If that’s not enough evidence to get swimmers valuing underwater fly kick, consider that FINA allows 15 metres of underwater swimming in fly, back, and free. In a standard short course training pool, that means swimmers could potentially be underwater fly kicking more than “actually swimming.” If laziness is a component of habit development, this seems like a good way to incorporate it into training habits. Why swim more than you have to?


Finally, swimmers use it all the time! Swimming experts have been calling underwater fly kick “the fifth stroke” for years now because it’s such an important element of the sport. Consider the time and effort toddlers put into learning to walk; they fall, they cry, they get back up and keep going. After a while, walking becomes second nature to them, and they use that newfound skill for the rest of their lives. Underwater fly kick is like walking; swimmers use it to help get from point A to point B even if there’s something else used in the middle (much like walking to your car, driving to work, and walking to your destination from the parking lot).
In short, underwater fly kick is important. Swimmers need to understand its importance so that they appreciate how much it can help them in their training and racing, and coaches need to set clear expectations about how to use it. Athletes: be inspired to use this skill to your advantage, but know that you must train it just as you train your four strokes. Coaches: know that what you ask for is what you get, and ask your athletes to perform the way you want them to.

You need to Journal Your Way To Success

A question often posed to coaches is “what do I need to do to improve my swimming?” Although we could launch into bio mechanical analyses and break down all the components of the strokes until they’re reduced to minutiae, the main theme is mindfulness. Pay attention to what you’re doing, focus on doing it well, and you’ll see improvement. The body is controlled by the mind, so training your mind to be a better swimmer is a reasonable course of action.


Mental skills are actually really simple to train. Thinking about what you want to do has been proven to be as effective as actually doing it; Marc Jeannerod and Jean Decety’s 1995 article “Mental motor imagery: a window into the representational stages of action” tested the th  eory by having individuals train a five-finger piano pattern either mentally or physically,and found that results were largely similar between groups. A similar study by Ranganathan et. al. in 2003 yielded similar results, indicating a 35% success rate in “mental training” candidates versus 53% in “physical training” candidates performing voluntary muscle contractions in their little fingers, while the “no training” control group showed no significant changes.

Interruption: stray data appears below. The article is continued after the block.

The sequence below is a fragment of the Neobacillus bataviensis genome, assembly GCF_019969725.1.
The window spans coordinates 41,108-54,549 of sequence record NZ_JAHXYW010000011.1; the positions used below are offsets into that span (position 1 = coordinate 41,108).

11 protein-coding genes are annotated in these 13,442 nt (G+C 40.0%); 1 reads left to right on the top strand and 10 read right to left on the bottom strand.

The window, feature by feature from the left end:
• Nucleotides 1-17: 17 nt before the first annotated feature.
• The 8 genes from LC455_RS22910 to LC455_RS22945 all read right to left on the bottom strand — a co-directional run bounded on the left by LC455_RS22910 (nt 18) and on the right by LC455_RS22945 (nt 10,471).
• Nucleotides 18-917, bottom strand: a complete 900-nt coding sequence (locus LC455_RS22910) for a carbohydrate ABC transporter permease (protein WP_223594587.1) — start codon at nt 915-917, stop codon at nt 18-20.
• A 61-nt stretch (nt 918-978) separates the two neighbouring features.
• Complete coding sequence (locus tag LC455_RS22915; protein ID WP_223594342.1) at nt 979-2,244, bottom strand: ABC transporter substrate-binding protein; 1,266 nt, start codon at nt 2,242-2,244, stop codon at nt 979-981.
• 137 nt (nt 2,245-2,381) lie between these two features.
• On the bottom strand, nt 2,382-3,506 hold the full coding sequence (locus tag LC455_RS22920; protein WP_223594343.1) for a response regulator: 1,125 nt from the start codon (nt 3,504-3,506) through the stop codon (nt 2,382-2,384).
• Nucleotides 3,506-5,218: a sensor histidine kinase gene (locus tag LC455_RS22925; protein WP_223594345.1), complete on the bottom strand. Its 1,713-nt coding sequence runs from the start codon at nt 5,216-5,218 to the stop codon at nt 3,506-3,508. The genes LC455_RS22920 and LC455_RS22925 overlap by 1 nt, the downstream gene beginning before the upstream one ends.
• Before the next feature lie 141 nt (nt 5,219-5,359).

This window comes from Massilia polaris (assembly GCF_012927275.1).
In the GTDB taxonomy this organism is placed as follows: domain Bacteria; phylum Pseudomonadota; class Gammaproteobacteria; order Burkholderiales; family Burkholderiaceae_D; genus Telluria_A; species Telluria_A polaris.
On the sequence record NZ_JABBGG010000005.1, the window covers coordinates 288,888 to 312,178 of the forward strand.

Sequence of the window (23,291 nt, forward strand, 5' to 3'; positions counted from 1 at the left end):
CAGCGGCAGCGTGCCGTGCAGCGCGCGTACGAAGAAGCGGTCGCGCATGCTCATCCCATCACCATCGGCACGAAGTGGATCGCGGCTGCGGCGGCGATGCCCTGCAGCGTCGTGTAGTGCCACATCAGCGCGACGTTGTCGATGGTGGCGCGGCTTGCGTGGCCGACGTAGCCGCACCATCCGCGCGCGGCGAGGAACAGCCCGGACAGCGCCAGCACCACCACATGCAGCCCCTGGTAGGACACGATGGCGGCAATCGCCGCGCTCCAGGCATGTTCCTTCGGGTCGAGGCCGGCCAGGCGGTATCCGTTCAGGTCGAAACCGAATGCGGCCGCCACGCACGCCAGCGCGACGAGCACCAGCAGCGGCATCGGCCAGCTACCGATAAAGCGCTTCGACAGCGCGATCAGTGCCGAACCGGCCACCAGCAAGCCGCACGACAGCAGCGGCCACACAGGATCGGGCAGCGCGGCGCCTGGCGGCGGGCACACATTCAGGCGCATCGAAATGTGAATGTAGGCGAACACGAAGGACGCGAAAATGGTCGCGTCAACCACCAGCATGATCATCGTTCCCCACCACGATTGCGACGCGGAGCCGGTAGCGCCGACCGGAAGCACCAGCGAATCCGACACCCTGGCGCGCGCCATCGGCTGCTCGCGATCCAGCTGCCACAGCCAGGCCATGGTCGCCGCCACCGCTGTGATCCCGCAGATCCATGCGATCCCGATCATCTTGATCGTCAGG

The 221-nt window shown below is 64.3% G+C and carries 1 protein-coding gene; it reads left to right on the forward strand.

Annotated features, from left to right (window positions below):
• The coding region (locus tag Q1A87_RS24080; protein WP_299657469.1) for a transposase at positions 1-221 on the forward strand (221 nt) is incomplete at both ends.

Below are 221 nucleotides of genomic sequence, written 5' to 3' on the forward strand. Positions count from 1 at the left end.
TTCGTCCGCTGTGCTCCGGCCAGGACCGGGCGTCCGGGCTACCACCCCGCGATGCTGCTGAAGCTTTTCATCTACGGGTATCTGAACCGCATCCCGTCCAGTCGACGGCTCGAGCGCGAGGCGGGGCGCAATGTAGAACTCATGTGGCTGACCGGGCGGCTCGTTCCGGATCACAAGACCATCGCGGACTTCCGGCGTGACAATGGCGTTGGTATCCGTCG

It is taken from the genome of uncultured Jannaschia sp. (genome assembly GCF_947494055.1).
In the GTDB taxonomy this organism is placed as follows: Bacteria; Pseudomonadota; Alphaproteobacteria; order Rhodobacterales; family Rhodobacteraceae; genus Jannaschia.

To journal your way to success, you need to harness your mental capacity for learning motor skills. All you need to get started is a blank journal, a writing implement, and the motivation to spend ten minutes after practice writing about it.


Step 1: Log your workout


Even if you can’t remember the entire workout, write down what you do recall. This gives you the chance to reflect on your effort and organize your thoughts about it.


Step 2: Rate your sets


Once you’ve written out the workout, go back and rate each set. You can assign a numerical value to them or simply place a checkmark or an X next to them, but make sure to rate based on your perception of how the sets went. It’s natural to rate based on what you liked and didn’t like, but that’s not the goal. You want to record whether or not your effort was valuable to your training.


Step 3: Record your feelings


Look over your ratings and write down a few words about the sets that jump out at you. If you had a set that rated a 0 or had a heavy-handed X next to it, ignore it. It’s best not to focus on the negative sets too much. Instead, make an effort to write more about the positive sets, making sure to focus on feeling: “felt strong” and “breathing pattern felt easy”are examples of how to record positive training feelings.


Step 4: Record your thoughts


This step is crucial because it provides a road map for mental imagery. Once you’ve finished recording feelings, think back to the thoughts running through your head during the positive sets. If you were singing a song in your head, write down the title. If you were focused on your stroke count, write down what it was. If your mind was blank and you were focused on the feeling of every stroke, write it down! Regardless of what the thoughts were, they contributed to a good performance and are worth remembering.


Step 5: Relive the good performances


Look through your swimming journal before practices or meets to remind yourself of the thoughts and feelings you had during your best moments in the pool. Better yet, use those cues to make a mental image of your upcoming workout; picture yourself in the water, swimming your best, nailing every set, and feeling good about it afterwards.